images as if it were glass and a piece of it was used by Nero when he
watched gladiatorial combats. Concave gems are the best for focusing an
image. These sooth eyes that have been strained but do not cure them
according to Pliny. It does restore keen sight to eyes that see
indistinctly as a result of strain. The gentle green of this gem is
most soothing to the strained eyes of the gem engraver. Any lewd act is
very dangerous to a smaragdus. If either a man or a woman wears
this gem during cohabitation and it touches the flesh, even when set in
a ring, it will be shattered.13 It combats epilepsy as
though it were a deadly enemy until it either overcomes the lesser
power of the disease or is overcome by a greater power. In the former
case the stone remains whole and intact but in the latter case it is
fractured into many small pieces. For this reason kings and priests
suspend it from the necks of boys and wear it in rings in order to test
whether it will have the power to expel this horrible disease.
Theophrastus writes that the smaragdus from Cyprus can solder gold the same as borax. These two minerals have a similar color and are seen to have similar properties.14
From the above remarks one may know which smaragdi are
the best yet some judge the quality of these gems solely by their place
of origin. Judged in this manner the Scythian stones are the best, the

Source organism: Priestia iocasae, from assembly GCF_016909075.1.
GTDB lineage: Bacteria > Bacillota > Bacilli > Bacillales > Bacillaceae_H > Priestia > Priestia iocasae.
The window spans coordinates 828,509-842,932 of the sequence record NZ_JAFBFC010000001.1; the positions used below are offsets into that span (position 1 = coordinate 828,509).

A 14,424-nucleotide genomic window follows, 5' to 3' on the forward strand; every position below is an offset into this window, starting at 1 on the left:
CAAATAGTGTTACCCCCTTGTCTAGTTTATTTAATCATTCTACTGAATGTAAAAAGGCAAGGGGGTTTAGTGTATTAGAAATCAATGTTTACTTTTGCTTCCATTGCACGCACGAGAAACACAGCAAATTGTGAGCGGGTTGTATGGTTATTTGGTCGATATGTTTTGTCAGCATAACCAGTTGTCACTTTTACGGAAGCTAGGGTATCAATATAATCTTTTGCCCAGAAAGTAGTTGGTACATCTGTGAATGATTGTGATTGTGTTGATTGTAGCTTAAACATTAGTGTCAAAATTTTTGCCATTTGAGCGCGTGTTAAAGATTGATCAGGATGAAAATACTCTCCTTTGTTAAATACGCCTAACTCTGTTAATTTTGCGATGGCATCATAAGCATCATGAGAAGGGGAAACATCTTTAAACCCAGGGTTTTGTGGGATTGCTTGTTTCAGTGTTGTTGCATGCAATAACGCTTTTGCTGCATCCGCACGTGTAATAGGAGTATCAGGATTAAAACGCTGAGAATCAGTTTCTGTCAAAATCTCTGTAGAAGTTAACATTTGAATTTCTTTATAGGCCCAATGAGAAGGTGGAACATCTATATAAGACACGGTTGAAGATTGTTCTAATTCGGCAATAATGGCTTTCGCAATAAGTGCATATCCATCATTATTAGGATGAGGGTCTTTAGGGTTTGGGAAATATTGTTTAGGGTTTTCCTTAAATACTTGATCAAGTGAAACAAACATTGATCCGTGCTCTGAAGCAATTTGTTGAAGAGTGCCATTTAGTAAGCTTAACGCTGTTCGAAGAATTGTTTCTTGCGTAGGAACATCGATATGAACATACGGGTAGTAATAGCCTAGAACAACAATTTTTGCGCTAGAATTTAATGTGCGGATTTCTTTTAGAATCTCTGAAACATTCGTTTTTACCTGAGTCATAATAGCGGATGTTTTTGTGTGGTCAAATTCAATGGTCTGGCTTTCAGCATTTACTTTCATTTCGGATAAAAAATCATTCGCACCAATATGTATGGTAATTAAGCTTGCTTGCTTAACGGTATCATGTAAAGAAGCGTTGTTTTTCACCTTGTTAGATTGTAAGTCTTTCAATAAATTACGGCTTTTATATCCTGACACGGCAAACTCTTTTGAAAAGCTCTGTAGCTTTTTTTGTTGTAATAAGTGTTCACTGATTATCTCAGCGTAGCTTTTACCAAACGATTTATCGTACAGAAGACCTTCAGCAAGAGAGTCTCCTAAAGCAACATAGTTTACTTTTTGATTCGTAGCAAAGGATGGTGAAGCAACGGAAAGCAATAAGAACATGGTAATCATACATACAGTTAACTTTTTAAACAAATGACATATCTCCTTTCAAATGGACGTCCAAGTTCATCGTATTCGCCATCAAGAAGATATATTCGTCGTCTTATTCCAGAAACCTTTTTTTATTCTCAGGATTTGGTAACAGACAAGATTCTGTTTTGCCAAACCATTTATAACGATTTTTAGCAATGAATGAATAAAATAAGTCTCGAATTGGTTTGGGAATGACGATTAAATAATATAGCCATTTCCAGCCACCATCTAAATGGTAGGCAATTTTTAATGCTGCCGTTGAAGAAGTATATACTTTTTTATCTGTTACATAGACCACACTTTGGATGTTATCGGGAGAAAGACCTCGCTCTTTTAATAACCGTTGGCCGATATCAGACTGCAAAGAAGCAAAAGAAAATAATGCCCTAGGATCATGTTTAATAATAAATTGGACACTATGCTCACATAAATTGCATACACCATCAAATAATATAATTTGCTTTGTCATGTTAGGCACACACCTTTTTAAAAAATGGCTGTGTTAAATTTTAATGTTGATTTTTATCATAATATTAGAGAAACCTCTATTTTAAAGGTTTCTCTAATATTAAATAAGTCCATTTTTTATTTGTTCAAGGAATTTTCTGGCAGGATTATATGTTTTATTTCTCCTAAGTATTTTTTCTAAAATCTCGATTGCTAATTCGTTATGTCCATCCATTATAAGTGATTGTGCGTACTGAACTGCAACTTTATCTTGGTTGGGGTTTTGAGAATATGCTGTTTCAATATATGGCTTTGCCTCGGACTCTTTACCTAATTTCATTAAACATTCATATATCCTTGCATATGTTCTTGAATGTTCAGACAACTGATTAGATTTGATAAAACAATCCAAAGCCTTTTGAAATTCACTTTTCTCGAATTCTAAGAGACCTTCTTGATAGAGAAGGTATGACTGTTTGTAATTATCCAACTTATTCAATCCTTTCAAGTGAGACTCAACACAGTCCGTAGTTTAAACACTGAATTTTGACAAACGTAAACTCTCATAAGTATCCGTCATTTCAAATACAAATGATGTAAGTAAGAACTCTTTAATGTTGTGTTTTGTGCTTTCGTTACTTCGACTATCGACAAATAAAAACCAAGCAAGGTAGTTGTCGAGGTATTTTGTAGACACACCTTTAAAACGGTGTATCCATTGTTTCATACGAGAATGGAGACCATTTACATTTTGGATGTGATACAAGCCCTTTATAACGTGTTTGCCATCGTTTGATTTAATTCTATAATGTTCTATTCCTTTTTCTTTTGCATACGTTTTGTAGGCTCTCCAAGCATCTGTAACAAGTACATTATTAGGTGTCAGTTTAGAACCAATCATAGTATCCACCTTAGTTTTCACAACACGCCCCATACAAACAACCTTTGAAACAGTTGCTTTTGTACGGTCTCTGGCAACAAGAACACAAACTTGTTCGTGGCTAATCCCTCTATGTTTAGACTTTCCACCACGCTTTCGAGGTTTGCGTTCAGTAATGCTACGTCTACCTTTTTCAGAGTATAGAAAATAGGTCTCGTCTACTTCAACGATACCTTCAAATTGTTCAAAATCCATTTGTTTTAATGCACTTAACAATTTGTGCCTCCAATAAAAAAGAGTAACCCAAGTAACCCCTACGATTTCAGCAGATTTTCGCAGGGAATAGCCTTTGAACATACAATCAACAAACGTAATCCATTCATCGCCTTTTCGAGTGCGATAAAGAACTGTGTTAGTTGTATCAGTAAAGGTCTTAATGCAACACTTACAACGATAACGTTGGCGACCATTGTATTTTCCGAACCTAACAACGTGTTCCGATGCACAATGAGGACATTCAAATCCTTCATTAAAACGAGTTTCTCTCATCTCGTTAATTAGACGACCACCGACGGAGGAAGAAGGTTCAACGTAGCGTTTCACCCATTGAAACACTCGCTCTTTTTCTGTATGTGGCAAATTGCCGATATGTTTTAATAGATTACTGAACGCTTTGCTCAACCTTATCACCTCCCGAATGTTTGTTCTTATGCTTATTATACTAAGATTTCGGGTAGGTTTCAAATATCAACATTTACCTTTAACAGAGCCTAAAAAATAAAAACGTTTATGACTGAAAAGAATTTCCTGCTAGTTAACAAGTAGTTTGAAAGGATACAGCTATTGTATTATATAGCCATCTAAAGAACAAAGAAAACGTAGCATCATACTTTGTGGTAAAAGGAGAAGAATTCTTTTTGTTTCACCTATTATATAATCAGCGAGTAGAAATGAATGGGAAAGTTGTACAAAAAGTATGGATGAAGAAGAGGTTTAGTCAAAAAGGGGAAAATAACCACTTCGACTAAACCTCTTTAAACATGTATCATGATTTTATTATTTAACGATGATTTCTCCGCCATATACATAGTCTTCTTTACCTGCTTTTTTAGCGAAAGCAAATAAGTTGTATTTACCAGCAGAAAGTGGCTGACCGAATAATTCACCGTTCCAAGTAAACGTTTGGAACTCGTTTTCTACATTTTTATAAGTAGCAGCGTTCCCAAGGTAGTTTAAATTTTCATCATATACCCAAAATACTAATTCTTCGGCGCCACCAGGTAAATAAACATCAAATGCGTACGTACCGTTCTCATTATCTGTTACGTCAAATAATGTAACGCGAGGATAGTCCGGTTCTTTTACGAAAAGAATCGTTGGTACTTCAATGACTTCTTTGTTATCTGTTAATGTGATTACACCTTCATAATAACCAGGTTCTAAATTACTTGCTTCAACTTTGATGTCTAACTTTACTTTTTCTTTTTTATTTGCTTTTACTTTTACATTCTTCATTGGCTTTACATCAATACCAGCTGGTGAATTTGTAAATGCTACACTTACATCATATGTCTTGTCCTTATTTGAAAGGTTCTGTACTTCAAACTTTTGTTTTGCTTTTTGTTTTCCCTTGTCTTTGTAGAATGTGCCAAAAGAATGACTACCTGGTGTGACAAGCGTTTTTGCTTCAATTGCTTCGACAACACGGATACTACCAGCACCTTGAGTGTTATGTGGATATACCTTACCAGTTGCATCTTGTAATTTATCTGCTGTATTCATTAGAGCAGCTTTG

Bactrian second, the Egyptian third, the Ethiopian stones of pure
uniform color fourth and the Cyprian fifth. The other stones are
Beryllus is also green. It is found in India; in Arabia according to Strabo; in Phoenicia in veins of ophites according
to Dionysius Afer; and accordihg to Pliny it was found in our own world
at one time around the Black Sea. The color is green but lighter than
that of smaragdus and often the fulgor16 is of another color. For this reason there are eight species of beryllus. The most highly prized has the pure green color of the sea and takes its name from this. The next species is called chrysoberyllus because
is a superstition today that if a wife wears an emerald and her husband
is unfaithful to her the stone will turn white.
14 See under chrysocolla. Agricola
recognizes two species of this mineral, the natural which includes
malachite, chrysocolla, etc., and the artificial which is borax. He is
speaking here of borax which is white and confusing it with green
malachite and chrysocolla.
16 Several green minerals are included under smaragdus. This
is due in great part to confused descriptions and the lack of
comparison of the minerals described by the different writers.
Primarily smaragdus was the modern emerald, a variety of beryl.
The following characteristics must refer to the emerald,—the gem is not
brilliant but transparent; found in Egypt and Ethiopia; the Scythian
stones are the best; contains many flaws; the green color is not
uniform and may grade into white. The gem from Cyprus which is
described as half smaragdus and half jaspis is probably
red and green jasper. The gem that appears to die of old age and can
have the color improved by placing it in wine or oil probably refers to
turquois. The smaragdus of Theophrastus from Cyprus was probably chrysocolla.
16 Agricola uses the term fulgor in a sense which cannot be translated directly in many instances. Literally fulgor is brilliancy but it is meaningless in this association since color is not a quality of brilliancy. A possible translation is "flash."